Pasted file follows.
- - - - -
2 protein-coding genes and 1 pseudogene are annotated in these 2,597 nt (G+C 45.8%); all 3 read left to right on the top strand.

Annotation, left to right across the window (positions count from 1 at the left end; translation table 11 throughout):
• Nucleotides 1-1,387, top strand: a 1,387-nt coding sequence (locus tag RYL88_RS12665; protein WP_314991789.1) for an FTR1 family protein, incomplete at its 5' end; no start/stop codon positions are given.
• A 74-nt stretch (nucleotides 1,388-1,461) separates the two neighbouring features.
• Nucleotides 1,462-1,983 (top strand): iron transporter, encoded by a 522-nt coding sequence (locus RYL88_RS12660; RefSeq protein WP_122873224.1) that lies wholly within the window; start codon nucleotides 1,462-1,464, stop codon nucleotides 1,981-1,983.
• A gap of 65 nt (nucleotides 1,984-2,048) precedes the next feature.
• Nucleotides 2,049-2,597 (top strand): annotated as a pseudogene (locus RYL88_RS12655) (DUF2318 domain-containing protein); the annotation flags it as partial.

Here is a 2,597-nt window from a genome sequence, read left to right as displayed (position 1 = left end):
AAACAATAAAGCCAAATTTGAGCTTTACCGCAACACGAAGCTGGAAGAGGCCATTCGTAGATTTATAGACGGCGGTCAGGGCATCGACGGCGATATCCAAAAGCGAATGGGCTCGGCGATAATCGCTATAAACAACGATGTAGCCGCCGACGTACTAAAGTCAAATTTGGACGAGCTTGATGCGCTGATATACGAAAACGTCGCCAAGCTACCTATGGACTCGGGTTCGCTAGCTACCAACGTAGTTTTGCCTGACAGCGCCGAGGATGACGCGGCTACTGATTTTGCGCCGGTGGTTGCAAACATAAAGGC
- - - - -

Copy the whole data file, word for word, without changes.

2 protein-coding genes and 1 pseudogene are annotated in these 2,597 nt (G+C 45.8%); all 3 read left to right on the top strand.

Annotation, left to right across the window (positions count from 1 at the left end; translation table 11 throughout):
• Nucleotides 1-1,387, top strand: a 1,387-nt coding sequence (locus tag RYL88_RS12665; protein WP_314991789.1) for an FTR1 family protein, incomplete at its 5' end; no start/stop codon positions are given.
• A 74-nt stretch (nucleotides 1,388-1,461) separates the two neighbouring features.
• Nucleotides 1,462-1,983 (top strand): iron transporter, encoded by a 522-nt coding sequence (locus RYL88_RS12660; RefSeq protein WP_122873224.1) that lies wholly within the window; start codon nucleotides 1,462-1,464, stop codon nucleotides 1,981-1,983.
• A gap of 65 nt (nucleotides 1,984-2,048) precedes the next feature.
• Nucleotides 2,049-2,597 (top strand): annotated as a pseudogene (locus RYL88_RS12655) (DUF2318 domain-containing protein); the annotation flags it as partial.

Here is a 2,597-nt window from a genome sequence, read left to right as displayed (position 1 = left end):
AAACAATAAAGCCAAATTTGAGCTTTACCGCAACACGAAGCTGGAAGAGGCCATTCGTAGATTTATAGACGGCGGTCAGGGCATCGACGGCGATATCCAAAAGCGAATGGGCTCGGCGATAATCGCTATAAACAACGATGTAGCCGCCGACGTACTAAAGTCAAATTTGGACGAGCTTGATGCGCTGATATACGAAAACGTCGCCAAGCTACCTATGGACTCGGGTTCGCTAGCTACCAACGTAGTTTTGCCTGACAGCGCCGAGGATGACGCGGCTACTGATTTTGCGCCGGTGGTTGCAAACATAAAGGC